over the trees and laid the ball dead on the green, he also holed his mashie shot for a two at the ninth. Jack held on to win the
tournament by a single stroke from Alex Campbell (originally from Troon, Ayrshire). Hobens collected a gold medal, the first purse of
$150 and another $75 in special prizes. This was the highlight of a stunning playing career and from that day Hobens was always
associated with the 1908 Metropolitan Open Championship.
In 1909, Jack hosted the US. Open, played at Englewood Golf Club where he was the professional. It was the practice during
the week of the US. Open, to hold garden parties, vaudeville shows, firework displays, evening dances and competitions for the
professionals organised by the host Club. On Tuesday a unique pro-am featuring mixed partners took place and a best ball foursome
game on Wednesday. Miss Julia R. Mix teamed up with Jack Hobens to win the competition on 162. In the best ball match, Mix and
Hobens carded a 69 and Willie Anderson and his partner finished second. Prior to the main event Fred McLeod played a practice
round with Gilbert Nichols in a foursome match against Willie Anderson and his brother Tom Anderson Jnr. which the Andersons won 3&1.
Tom Anderson Jnr entered the Championship from the Montclair Golf Club, and finished in 8th place. The winner was George Sargent,
while Willie Anderson finished 4th; Jack Hobens 6th, and the defending champion Fred McLeod finished in 13th place. In 1910 Jack
Hobens was elected president of the Eastern Professional Golfers Association which was a forerunner to the PGA of America. In the
qualifying rounds for the 1913 US Open at Brookline, Jack partnered Ted Ray and the New York Times reported that when they both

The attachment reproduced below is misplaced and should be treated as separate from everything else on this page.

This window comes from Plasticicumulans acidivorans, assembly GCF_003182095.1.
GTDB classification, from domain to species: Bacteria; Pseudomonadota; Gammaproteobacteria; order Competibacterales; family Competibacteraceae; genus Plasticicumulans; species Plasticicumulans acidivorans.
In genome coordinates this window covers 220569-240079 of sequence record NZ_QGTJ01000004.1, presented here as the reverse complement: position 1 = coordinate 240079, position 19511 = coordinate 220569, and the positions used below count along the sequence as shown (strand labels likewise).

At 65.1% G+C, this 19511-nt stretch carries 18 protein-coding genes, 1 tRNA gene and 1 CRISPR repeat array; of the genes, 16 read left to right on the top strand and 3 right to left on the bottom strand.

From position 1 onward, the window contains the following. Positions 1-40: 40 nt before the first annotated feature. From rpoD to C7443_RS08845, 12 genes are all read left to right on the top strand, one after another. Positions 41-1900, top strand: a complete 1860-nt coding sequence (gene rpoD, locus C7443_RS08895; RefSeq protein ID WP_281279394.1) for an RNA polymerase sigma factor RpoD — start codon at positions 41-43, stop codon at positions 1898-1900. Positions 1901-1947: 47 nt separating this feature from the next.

launched towering tee shots over the elbow of the dogleg the crowd erupted in appreciation. The two men walked off down the first
fairway trailed by the largest-gallery of the day - over a thousand people including the writer Bernard Darwin.
On 17th January 1916, Rodman Wanamaker, a keen amateur golfer and heir to the Wanamaker department store fortune (now Macy's),
held a meeting at the Taplow Club, in the Hotel Martinique on the corner of Broadway and West 32nd Steet in New York City for the
purpose of forming the Professional Golfers Association of America. The luncheon was attended by several leading amateurs and 35
professionals, known as the 'Charter Members', including Jack Hobens and James R. Thomson from North Berwick. Their aim was to
advance the standing of the club professional, caddies and greenkeepers in the United States.
Jack was one of seven chosen to make up the original 'Organising Committee' and one of three professionals who wrote the
PGA's first constitution and by-laws. The committee met several times at Hotel Martinique in Manhattan before the constitution,
fashioned on the British PGA was approved on 10th April 1916 when their first business was conducted. Wanamakers sponsored the
first PGA Championship in 1916 when Jack Hobens reached the last sixteen. Cornishman Jim Barnes defeated the former St Andrews
caddie, Jock Hutchison by one hole, to lift the Wanamaker Trophy. In July 1917, the PGA organised the biggest War Relief Tournament
ever. Played over a week on four courses, Englewood, Baltusrol, Siwanoy and Garden City. It included matches between a Homebred
team versus a Scottish team and an English team. In the Scottish team (photographed below) were Fred McLeod and Jack Hobens.
| || ||
| Jack Hobens Cigarette Card from
1910 || ||
Standing (left to right): Alex Cunningham, George Fotheringham,
Jock Hutchison, Willie McFarlane, Issac Mackie. Sitting: George Simpson, Alex Campbell, George Low, Fred McLeod and Jack
In 1921 the PGA committee decided to reorganise the PGA sections and Jack Hobens was given this task. His committee recommended
that rather than having a PGA section in each State which was not viable due to the low number of professionals, they decided to
create twenty-four smaller sections rather than the original seven.
It was usual practice at this time, for the club professional to attend a member's summer house and teach the entire family for a
month or more. Hobens travelled to Maine with Dwight Morrow on several occasions. Morrow's daughter Anne, married aviator Charles
Lindbergh and Jack would often travel to his residence to teach. He also coached leading amateurs Gene Homans and Oswald Kirkby.
In the winter of 1916 Jack Hobens was employed in the golf department on the top floor of Wanamaker's store in New York. John D.